Canadians of all ages and from all regions had an opportunity to share their ideas about the future of the Capital during the development of this plan. In 2011 and 2012, the NCC conducted a national engagement strategy to consult widely about their views on the Capital. More than 22,000 were reached through various means, including regional forums held across the country, followed by a web-based survey. A special issue of Canadian Geographic magazine presented the challenges that the Capital faces. In response, over three quarters of Canadians surveyed believed they should have a say in the planning of their capital. In 2016, the NCC garnered over 1,800 responses to its call for 17 inspiring ideas to help shape the Capital over the next 50 years.
The draft plan was posted online for one month. A total of 325 people visited the site, and more than 50 percent completed the NCC questionnaire, commenting on the three themes and goals that are elaborated in the following chapters.
SHAWN A-IN-CHUT ATLEO
National Chief, 2011 Assembly of First Nations
Whether it be through art, exhibition or cultural meeting places like Victoria Island or the Museum of Civilization [now the Canadian Museum of History], my ideal capital city would reflect a shared history between Indigenous peoples and all Canadians, and would affirm the unique, sacred and influential role of Indigenous peoples historically, in the present and into the future.
Environment and culture activist
Environment and culture activist
I want to be inspired by our capital… nowhere else in this country should it be more important to walk our rhetoric on Canadian values. Citizens may get frustrated with governments and individuals in politics, but the Capital must provide us with something to believe in—that Canada is committed to the well-being and future of the Canadian people, from coast to coast.
Singer-songwriter with Blue Rodeo and The Jim Cuddy Band
I think that cities need to figure out a way of moving people in and out of their core without having to use single-passenger vehicles. I’d like to see a city that is ringed by places to leave the car and has really convenient, environmentally sensitive light rail movement around the city….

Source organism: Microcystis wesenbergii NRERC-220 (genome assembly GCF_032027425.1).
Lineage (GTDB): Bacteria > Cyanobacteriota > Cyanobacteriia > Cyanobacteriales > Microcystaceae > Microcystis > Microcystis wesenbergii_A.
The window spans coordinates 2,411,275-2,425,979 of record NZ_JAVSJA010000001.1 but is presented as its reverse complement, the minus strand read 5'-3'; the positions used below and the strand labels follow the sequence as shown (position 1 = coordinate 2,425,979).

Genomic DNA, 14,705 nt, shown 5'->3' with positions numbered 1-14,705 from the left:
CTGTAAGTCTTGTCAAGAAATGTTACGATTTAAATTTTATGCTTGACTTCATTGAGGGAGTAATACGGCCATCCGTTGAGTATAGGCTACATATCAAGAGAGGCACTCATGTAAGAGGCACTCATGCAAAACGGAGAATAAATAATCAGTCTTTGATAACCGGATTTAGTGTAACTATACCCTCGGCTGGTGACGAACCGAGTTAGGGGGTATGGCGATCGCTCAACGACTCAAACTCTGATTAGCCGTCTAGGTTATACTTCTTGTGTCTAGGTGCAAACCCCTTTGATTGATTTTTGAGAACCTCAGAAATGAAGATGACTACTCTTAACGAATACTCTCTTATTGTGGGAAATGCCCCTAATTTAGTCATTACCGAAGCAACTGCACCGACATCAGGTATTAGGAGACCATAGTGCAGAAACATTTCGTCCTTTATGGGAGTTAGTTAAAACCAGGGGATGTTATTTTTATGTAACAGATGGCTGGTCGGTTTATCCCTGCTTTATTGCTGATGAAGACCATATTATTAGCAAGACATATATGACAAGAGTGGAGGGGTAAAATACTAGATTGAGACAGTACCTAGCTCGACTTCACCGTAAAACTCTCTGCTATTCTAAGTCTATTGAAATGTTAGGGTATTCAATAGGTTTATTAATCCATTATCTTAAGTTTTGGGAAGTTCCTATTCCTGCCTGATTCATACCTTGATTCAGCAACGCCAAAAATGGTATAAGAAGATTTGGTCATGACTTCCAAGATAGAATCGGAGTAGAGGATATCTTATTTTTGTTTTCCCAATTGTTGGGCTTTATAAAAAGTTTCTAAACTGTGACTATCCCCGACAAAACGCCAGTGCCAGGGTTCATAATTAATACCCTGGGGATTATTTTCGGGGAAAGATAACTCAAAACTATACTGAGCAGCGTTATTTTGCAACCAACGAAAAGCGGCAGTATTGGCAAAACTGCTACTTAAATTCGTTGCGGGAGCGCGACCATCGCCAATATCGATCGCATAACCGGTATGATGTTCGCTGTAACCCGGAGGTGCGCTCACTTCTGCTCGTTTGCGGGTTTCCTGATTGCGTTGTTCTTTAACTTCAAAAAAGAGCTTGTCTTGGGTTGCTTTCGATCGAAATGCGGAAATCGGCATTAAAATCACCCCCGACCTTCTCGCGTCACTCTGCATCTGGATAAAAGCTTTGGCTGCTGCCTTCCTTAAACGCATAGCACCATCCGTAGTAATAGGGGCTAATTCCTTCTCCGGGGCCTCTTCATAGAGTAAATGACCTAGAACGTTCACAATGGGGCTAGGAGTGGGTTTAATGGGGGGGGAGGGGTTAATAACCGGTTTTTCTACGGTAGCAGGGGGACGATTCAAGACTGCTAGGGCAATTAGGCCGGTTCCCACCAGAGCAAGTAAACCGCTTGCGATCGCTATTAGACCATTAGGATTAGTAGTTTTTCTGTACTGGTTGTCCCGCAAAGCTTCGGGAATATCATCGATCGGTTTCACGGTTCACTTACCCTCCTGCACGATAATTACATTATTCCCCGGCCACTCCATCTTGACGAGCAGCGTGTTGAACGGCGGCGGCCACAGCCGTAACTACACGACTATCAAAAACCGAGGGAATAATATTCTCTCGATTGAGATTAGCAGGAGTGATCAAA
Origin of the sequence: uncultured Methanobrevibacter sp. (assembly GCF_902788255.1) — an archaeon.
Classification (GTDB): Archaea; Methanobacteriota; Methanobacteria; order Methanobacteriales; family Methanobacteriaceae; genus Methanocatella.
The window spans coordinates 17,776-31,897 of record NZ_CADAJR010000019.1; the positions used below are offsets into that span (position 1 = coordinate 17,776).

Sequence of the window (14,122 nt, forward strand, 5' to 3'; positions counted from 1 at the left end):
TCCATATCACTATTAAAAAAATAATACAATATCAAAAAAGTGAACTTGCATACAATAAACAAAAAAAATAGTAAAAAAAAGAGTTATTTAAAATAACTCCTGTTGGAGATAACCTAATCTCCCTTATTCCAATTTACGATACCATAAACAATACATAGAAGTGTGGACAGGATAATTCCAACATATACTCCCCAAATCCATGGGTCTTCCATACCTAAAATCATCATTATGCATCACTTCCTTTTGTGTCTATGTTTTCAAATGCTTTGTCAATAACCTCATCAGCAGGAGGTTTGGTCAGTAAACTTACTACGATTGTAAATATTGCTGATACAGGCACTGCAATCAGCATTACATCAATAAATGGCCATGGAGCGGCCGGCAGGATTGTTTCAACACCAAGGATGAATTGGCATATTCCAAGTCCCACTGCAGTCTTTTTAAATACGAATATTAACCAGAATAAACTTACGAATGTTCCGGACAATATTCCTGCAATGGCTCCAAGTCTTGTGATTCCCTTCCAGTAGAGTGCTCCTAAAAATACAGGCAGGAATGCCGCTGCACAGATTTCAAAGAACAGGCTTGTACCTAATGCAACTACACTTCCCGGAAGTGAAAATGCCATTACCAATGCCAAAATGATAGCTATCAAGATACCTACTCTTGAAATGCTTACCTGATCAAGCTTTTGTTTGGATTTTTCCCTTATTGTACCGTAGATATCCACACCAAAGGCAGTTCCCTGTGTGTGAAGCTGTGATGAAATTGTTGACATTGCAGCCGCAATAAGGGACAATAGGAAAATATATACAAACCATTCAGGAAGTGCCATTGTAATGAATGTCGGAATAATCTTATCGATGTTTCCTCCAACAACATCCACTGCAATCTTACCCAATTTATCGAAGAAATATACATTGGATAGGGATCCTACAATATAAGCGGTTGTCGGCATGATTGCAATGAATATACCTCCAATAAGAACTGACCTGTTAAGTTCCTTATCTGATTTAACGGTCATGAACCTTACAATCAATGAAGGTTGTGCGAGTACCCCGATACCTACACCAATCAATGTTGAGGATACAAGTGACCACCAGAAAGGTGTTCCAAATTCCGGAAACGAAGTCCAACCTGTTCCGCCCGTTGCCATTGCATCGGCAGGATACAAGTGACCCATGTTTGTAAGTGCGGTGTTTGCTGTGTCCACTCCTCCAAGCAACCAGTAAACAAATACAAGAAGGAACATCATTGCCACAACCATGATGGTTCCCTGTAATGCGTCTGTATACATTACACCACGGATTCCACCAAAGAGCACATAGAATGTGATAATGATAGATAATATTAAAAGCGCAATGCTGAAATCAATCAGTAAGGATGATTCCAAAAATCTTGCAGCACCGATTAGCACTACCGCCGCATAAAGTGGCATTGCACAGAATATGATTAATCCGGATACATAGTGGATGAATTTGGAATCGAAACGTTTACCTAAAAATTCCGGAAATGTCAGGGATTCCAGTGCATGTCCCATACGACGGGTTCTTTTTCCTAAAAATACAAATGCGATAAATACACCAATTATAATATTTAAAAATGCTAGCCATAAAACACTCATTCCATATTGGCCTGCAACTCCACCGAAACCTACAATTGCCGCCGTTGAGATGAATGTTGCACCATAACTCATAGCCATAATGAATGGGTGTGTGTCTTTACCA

Member of the Canadian Astronaut Corps, Order of Canada
I live in Washington, D.C., the big capital to the south of us. They have people who come especially to the capital of the U.S. to go to the museums… Wouldn’t you also want your capital city to be a destination? If you’re planning a trip out east, Ottawa should be a must.
Director, National Gallery of Canada
I love the idea of creating a precinct of beauty within the city’s core, a park setting that links Canada’s symbolic institutions and the principal sites with some great outdoor art here and there. It would be great to enjoy Ottawa’s majestic side on foot without ever seeing a car.
Co-founder of Free the Children, best-selling author, Order of Canada
Canada’s capital should be a place of opportunity for young Canadians. Like all cities, Ottawa can always do more to create volunteer and employment opportunities for youth.
Canadians wish to see their capital flourish. They cherish its waterways and natural spaces, as well as its national symbols and museums. They expect the Capital
- to be lively and welcoming;
- to be representative of themselves and their values;
- to protect and enhance its natural and cultural heritage;
- to foster excellence in urban design, and in the quality of life; and
- to be a window on the country and on the world.
Cities are like organic systems, and the NCC understands that activities involving local governments, Indigenous groups, the private sector, communities and institutions need to be coordinated. An overarching message of this plan is a commitment to seek an unprecedented alignment of stakeholders to ensure the Capital Region’s long-term resilience, vigour and liveability.
In sum, the Plan for Canada’s Capital offers fresh perspectives on the evolution of federal planning in the Capital Region, celebrating its strong and unique identity, while supporting regional planning objectives. Its encompassing vision embodies the aspirations of thousands of Canadians who contributed to the planning process. The next chapters in this document explore the Plan’s goals, categorized according to the three main themes set out in the strategic framework presented on the following page.